|Publication number||US4710965 A|
|Application number||US 06/759,323|
|Publication date||Dec 1, 1987|
|Filing date||Jul 26, 1985|
|Priority date||Jul 30, 1984|
|Publication number||06759323, 759323, US 4710965 A, US 4710965A, US-A-4710965, US4710965 A, US4710965A|
|Original Assignee||Ricoh Company, Ltd.|
|Export Citation||BiBTeX, EndNote, RefMan|
|Patent Citations (6), Referenced by (12), Classifications (9), Legal Events (5)|
|External Links: USPTO, USPTO Assignment, Espacenet|
The present invention relates to a device for masking image data and, more particularly, to an image data masking device which is capable of omitting a considerable part of hardware and increasing processing rate.
In image processing inclusive of character recognition and pattern recognition, image data are usually masked with a 3×3 or 5×5 matrix on a raster scan basis for removing noise, identifying contours, and other purposes.
While some masking approaches have heretofore been proposed, all of them have had many problems left unsolved such as low processing rates, intricate constructions and disproportionate number of structural elements.
It is therefore an object of the present invention to solve the problems particular to the prior art approaches as discussed above and provide an image data masking device capable of omitting a substantial number of structural elements and enhancing the processing rate.
It is another object of the present invention to provide a generally improved image data masking device.
A masking device for masking pixel data on the basis of (2n+1)+(2n+1) pixels (where n is a positive integer and where n=1 for a 3×3 matrix) of the present invention comprises an image memory for storing the pixel data, an accessing circuit for two-dimensionally accessing the pixel data stored in the image memory, a first shift register for serially shifting (2n+1) pixel data read out of the image memory at each time of accessing, and "2n" second shift registers for shifting outputs of the first shift register in synchronism with a first one of memory read signals.
In accordance with the present invention, a device for masking image data for character recognition, pattern recognition and other applications is disclosed. Pixel data stored in an image memory are two-dimensionally accessed by an X direction counter and a Y direction counter. At each time of access, pixel data read out are serially shifted by a first shift register which comprises flip-flops. Outputs of the first shift register are shifted by second shift registers which also comprise flip-flops, in synchronism with the first one of memory read signals.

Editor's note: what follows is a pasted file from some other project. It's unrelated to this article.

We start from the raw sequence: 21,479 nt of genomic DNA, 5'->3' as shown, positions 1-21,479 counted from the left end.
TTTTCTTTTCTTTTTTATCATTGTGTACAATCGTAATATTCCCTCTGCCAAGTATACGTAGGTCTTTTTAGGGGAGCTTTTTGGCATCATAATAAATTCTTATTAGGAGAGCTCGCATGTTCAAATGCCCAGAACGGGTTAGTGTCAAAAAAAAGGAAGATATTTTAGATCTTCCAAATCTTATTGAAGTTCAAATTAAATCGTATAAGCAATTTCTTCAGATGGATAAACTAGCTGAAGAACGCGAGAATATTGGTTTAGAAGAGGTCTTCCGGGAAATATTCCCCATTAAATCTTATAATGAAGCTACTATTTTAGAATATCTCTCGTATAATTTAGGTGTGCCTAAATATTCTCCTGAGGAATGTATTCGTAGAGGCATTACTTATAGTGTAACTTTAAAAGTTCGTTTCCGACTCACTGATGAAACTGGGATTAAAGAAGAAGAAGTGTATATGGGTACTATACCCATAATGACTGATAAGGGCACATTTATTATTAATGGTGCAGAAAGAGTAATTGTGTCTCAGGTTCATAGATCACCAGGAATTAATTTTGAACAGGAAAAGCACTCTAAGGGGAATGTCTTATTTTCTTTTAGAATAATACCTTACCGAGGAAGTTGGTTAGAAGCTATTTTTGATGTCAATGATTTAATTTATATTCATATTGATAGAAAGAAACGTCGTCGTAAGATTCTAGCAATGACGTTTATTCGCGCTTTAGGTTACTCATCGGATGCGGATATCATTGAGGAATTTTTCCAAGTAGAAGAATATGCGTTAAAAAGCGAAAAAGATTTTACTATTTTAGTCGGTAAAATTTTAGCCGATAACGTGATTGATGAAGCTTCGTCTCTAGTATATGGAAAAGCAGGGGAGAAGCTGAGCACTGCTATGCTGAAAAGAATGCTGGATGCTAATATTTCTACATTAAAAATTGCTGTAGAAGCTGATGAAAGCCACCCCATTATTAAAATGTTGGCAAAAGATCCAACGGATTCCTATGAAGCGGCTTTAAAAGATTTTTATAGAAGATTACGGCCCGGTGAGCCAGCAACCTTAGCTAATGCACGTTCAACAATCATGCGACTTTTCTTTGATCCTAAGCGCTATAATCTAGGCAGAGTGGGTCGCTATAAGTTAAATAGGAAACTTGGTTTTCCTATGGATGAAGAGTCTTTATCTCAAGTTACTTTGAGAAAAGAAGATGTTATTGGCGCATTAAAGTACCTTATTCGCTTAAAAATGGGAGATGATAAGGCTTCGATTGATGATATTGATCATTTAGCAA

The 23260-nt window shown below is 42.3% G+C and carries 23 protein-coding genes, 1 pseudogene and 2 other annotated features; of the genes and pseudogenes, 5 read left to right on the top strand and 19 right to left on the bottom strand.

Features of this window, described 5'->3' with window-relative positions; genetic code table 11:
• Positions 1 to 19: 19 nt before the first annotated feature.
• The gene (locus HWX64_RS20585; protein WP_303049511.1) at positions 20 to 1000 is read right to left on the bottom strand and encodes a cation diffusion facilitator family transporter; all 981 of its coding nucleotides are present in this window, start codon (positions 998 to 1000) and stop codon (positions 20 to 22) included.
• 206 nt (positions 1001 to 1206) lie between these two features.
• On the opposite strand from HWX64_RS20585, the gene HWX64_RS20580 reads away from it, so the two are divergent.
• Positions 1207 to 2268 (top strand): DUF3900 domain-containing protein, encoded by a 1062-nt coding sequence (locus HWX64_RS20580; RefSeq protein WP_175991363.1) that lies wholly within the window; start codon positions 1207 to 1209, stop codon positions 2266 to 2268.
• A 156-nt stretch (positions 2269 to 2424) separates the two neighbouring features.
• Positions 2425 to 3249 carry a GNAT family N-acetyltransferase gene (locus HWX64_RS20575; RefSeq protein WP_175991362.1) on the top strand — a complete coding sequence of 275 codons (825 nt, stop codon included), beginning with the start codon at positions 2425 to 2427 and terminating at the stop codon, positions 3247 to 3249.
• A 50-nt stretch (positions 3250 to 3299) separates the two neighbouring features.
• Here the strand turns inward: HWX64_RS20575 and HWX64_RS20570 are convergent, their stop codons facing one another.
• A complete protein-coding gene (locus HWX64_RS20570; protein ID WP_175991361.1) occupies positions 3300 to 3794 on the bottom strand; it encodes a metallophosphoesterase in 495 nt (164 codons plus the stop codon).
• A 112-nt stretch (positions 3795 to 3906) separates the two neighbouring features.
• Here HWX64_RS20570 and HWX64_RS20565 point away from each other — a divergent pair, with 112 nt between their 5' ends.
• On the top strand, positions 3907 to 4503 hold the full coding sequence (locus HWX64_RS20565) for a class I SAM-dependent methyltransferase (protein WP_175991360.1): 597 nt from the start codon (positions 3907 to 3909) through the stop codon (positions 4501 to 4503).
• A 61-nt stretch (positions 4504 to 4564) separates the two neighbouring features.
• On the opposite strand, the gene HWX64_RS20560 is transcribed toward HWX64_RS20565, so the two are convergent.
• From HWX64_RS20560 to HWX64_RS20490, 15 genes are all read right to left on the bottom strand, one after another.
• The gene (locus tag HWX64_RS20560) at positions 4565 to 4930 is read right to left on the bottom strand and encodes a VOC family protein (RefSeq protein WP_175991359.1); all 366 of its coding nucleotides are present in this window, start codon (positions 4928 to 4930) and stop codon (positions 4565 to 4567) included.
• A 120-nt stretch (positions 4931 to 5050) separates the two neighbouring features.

The above and other objects, features and advantages of the present invention will become more apparent from the following detailed description taken with the accompanying drawings.
FIGS. 1 and 2 are schematic diagrams representative of prior art image data masking methods;
FIG. 3 is a block diagram of a 3×3 submatrix type masking circuit representative of a preferred embodiment of the image data masking device of the present invention;
FIG. 4 shows an arrangement of pixels in an image memory included in the masking circuit of FIG. 3;
FIGS. 5A-5C are timing charts demonstrating the operation of the masking circuit of FIG. 3; and
FIG. 6 is a fragmentary view of another embodiment of the present invention.
While the image data masking device of the present invention is susceptible of numerous physical embodiments, depending upon the environment and requirements of use, substantial numbers of the herein shown and described embodiments have been made, tested and used, and all have performed in an eminently satisfactory manner.
To better understand the present invention, a brief reference will be made to prior art image data masking methods, shown in FIGS. 1 and 2.
Generally, two different masking methods are known in the art, one shown in FIG. 1 and the other shown in FIG. 2. The method shown in FIG. 1 uses an image memory 10 having, for example, 32×32 pixels or 64×64 pixels in total and contemplates a 3×3 pixel submatrix 12 having any desired reference pixel x at the center thereof. Eight pixels, a, b, c, . . . , h around the reference pixel x are read and subjected to predetermined processing and, then, the reference pixel is shifted to the adjacent pixel e to read the eight pixels which surround the pixel e. Such a procedure is repeated on all the pixels of the image memory 10. The drawback particular to the method shown in FIG. 1 is that a disproportionate processing time is required because eight consecutive times of reading are repeated on each of the 32×32 or 64×64 pixels of the image memory 10.